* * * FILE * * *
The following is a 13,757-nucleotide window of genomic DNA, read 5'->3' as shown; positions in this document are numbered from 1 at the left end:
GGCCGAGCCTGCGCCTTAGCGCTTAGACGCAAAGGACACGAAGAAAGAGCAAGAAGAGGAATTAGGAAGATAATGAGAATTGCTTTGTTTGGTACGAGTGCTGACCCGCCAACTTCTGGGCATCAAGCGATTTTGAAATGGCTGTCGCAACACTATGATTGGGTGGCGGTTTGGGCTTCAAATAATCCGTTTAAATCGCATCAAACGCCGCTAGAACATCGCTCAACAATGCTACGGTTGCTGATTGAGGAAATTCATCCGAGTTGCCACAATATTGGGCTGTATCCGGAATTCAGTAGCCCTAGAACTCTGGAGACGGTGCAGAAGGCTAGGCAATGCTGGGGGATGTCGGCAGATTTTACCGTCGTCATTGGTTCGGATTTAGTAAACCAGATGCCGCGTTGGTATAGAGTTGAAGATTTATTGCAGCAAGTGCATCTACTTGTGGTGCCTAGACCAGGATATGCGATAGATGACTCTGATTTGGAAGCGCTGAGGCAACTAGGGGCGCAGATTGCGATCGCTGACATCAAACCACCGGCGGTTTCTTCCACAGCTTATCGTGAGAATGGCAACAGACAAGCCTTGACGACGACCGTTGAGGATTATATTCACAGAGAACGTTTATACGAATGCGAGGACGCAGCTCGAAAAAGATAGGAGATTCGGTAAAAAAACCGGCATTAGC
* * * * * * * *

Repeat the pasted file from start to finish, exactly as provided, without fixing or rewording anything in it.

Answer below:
The following is a 13,757-nucleotide window of genomic DNA, read 5'->3' as shown; positions in this document are numbered from 1 at the left end:
GGCCGAGCCTGCGCCTTAGCGCTTAGACGCAAAGGACACGAAGAAAGAGCAAGAAGAGGAATTAGGAAGATAATGAGAATTGCTTTGTTTGGTACGAGTGCTGACCCGCCAACTTCTGGGCATCAAGCGATTTTGAAATGGCTGTCGCAACACTATGATTGGGTGGCGGTTTGGGCTTCAAATAATCCGTTTAAATCGCATCAAACGCCGCTAGAACATCGCTCAACAATGCTACGGTTGCTGATTGAGGAAATTCATCCGAGTTGCCACAATATTGGGCTGTATCCGGAATTCAGTAGCCCTAGAACTCTGGAGACGGTGCAGAAGGCTAGGCAATGCTGGGGGATGTCGGCAGATTTTACCGTCGTCATTGGTTCGGATTTAGTAAACCAGATGCCGCGTTGGTATAGAGTTGAAGATTTATTGCAGCAAGTGCATCTACTTGTGGTGCCTAGACCAGGATATGCGATAGATGACTCTGATTTGGAAGCGCTGAGGCAACTAGGGGCGCAGATTGCGATCGCTGACATCAAACCACCGGCGGTTTCTTCCACAGCTTATCGTGAGAATGGCAACAGACAAGCCTTGACGACGACCGTTGAGGATTATATTCACAGAGAACGTTTATACGAATGCGAGGACGCAGCTCGAAAAAGATAGGAGATTCGGTAAAAAAACCGGCATTAGC